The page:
History and detailed gazes into the world of the classical musician and culture. Definitely a worthwhile read, I recommend The Special and The Ordinary to lovers of literary fiction.


Clarion Review

Beautiful passages of this novel reflect the emotional impact of music upon young people’s dreams.

David Clapham’s The Special and the Ordinary tells the story of two friends as their lives unfold from the 1950s to the present day, exploring the depths of true friendship as well as what it means to achieve your dreams. John is a quiet and careful boy who comes into the world with a passion for music. Martin is a clever, slick talking boy whose quick wit and charisma manage to get him out of trouble. Together these two schoolboys form a friendship that continues even after they leave their quiet town. While Martin manages to talk his way into various opportunities, John discovers that his musical talent doesn’t quite match his immense love for the art. Martin needs to find true satisfaction in a world that lets him get by on his cheeky charms, and John must come to terms with the fact that he will never be the great artist he dreamed of. Together and separately, the boys grow and mature as they find their way through the worlds of love, music, politics, religion, and work.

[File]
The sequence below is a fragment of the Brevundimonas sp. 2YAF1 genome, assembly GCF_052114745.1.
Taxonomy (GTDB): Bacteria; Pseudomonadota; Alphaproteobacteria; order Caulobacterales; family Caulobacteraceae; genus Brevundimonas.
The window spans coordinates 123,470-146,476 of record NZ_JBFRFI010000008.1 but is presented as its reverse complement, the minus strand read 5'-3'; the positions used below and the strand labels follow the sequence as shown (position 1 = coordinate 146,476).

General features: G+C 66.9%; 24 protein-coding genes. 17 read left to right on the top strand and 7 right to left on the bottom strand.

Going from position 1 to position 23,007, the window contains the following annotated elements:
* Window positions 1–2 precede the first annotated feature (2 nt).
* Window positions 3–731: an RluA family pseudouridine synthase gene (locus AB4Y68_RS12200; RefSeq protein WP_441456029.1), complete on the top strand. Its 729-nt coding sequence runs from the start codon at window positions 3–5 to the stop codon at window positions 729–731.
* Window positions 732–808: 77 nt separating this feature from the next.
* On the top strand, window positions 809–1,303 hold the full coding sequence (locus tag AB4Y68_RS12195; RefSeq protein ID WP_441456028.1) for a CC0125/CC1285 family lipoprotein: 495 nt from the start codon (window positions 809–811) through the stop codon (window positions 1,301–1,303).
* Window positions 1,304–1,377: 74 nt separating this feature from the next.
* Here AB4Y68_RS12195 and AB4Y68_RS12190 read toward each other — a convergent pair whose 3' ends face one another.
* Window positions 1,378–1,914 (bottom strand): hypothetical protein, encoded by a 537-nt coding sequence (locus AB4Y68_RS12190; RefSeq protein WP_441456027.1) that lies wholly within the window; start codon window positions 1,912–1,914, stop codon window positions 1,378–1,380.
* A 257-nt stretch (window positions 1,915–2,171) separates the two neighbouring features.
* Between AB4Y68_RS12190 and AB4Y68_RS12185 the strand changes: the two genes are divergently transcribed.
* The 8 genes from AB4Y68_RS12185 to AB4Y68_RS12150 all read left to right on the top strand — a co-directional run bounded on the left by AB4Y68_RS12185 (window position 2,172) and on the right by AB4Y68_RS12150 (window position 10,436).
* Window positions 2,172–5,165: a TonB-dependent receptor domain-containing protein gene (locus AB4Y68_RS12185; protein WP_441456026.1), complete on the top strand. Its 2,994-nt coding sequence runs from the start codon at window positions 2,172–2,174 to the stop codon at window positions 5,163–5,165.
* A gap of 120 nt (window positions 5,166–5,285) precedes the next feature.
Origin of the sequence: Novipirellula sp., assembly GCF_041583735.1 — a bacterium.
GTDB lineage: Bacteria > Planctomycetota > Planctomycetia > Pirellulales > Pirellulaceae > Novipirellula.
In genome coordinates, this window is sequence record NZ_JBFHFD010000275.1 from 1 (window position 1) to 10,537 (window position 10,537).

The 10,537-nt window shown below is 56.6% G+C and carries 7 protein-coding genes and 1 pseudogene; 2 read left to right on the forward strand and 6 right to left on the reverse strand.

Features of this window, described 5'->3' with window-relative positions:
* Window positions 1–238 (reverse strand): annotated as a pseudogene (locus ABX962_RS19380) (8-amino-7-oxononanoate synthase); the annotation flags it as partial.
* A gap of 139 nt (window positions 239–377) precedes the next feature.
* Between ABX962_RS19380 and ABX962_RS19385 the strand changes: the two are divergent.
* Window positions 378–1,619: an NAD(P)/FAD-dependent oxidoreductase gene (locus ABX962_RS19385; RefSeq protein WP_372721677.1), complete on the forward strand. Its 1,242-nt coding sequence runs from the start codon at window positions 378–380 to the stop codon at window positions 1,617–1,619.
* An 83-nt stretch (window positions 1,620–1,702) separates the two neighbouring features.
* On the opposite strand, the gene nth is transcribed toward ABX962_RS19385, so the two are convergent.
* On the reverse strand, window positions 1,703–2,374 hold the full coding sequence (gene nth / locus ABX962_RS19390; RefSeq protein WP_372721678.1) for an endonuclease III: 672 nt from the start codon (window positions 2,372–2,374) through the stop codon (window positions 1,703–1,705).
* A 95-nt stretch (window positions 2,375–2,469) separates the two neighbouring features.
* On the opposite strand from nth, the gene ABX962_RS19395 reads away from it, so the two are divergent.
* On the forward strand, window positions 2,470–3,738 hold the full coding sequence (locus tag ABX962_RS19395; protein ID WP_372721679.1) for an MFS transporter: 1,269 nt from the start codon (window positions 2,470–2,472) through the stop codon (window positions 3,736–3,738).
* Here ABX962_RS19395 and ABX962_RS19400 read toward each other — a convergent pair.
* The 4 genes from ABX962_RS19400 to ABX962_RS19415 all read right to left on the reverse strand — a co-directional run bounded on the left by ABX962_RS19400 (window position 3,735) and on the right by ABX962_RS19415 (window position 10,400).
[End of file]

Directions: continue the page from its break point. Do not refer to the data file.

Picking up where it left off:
The novel manages to cover more than five decades in 236 pages by creating a series of brief vignettes that take place throughout the protagonists’ lives. At times, The Special and the Ordinary feels more like a collection of short stories than a single story, but the vignettes are interwoven with characters who reappear throughout the boys’ lives.

The writing is clear and refreshing, with clean sentences that move the story along at a brisk pace. Though the novel is not necessarily comedic, its wry prose captures the humor of daily life. Much of the plot is driven by dialogue between characters who all speak in their own distinct voices.

The eye-catching cover design uses simple elements on a black background. The front cover emphasizes the role that music has in the book, and the summary on the back cover is exceedingly thorough. Internal formatting is clean and as easy to read as the appealing prose itself.